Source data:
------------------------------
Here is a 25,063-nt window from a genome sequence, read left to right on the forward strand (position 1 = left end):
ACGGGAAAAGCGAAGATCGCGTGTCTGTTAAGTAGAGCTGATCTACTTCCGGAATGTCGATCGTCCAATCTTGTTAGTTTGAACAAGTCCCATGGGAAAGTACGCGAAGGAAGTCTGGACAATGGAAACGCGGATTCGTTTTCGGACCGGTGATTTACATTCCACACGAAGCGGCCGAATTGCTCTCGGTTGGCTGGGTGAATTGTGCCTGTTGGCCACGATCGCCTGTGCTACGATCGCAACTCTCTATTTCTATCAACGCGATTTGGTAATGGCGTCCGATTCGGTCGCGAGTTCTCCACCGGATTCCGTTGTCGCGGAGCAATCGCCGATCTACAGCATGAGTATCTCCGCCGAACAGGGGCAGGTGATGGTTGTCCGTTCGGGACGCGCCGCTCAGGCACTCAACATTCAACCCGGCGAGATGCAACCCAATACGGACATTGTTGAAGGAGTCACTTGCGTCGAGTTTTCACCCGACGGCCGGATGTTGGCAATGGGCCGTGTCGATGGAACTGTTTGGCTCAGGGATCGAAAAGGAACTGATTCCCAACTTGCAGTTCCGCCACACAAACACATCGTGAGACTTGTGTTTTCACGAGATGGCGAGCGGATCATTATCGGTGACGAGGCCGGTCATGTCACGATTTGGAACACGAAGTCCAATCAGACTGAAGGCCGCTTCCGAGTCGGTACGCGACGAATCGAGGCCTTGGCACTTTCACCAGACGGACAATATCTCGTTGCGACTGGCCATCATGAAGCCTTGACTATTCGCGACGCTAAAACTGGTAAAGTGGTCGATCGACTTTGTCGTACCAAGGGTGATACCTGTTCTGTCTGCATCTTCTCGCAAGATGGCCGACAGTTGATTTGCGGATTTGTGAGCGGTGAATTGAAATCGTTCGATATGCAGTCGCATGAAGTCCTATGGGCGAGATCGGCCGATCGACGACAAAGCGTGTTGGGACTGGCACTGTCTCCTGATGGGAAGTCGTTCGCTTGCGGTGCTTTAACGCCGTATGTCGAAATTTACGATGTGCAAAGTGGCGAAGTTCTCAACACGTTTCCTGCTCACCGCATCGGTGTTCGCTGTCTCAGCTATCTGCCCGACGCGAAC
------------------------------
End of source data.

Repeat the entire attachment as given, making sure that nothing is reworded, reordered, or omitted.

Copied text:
Here is a 25,063-nt window from a genome sequence, read left to right on the forward strand (position 1 = left end):
ACGGGAAAAGCGAAGATCGCGTGTCTGTTAAGTAGAGCTGATCTACTTCCGGAATGTCGATCGTCCAATCTTGTTAGTTTGAACAAGTCCCATGGGAAAGTACGCGAAGGAAGTCTGGACAATGGAAACGCGGATTCGTTTTCGGACCGGTGATTTACATTCCACACGAAGCGGCCGAATTGCTCTCGGTTGGCTGGGTGAATTGTGCCTGTTGGCCACGATCGCCTGTGCTACGATCGCAACTCTCTATTTCTATCAACGCGATTTGGTAATGGCGTCCGATTCGGTCGCGAGTTCTCCACCGGATTCCGTTGTCGCGGAGCAATCGCCGATCTACAGCATGAGTATCTCCGCCGAACAGGGGCAGGTGATGGTTGTCCGTTCGGGACGCGCCGCTCAGGCACTCAACATTCAACCCGGCGAGATGCAACCCAATACGGACATTGTTGAAGGAGTCACTTGCGTCGAGTTTTCACCCGACGGCCGGATGTTGGCAATGGGCCGTGTCGATGGAACTGTTTGGCTCAGGGATCGAAAAGGAACTGATTCCCAACTTGCAGTTCCGCCACACAAACACATCGTGAGACTTGTGTTTTCACGAGATGGCGAGCGGATCATTATCGGTGACGAGGCCGGTCATGTCACGATTTGGAACACGAAGTCCAATCAGACTGAAGGCCGCTTCCGAGTCGGTACGCGACGAATCGAGGCCTTGGCACTTTCACCAGACGGACAATATCTCGTTGCGACTGGCCATCATGAAGCCTTGACTATTCGCGACGCTAAAACTGGTAAAGTGGTCGATCGACTTTGTCGTACCAAGGGTGATACCTGTTCTGTCTGCATCTTCTCGCAAGATGGCCGACAGTTGATTTGCGGATTTGTGAGCGGTGAATTGAAATCGTTCGATATGCAGTCGCATGAAGTCCTATGGGCGAGATCGGCCGATCGACGACAAAGCGTGTTGGGACTGGCACTGTCTCCTGATGGGAAGTCGTTCGCTTGCGGTGCTTTAACGCCGTATGTCGAAATTTACGATGTGCAAAGTGGCGAAGTTCTCAACACGTTTCCTGCTCACCGCATCGGTGTTCGCTGTCTCAGCTATCTGCCCGACGCGAAC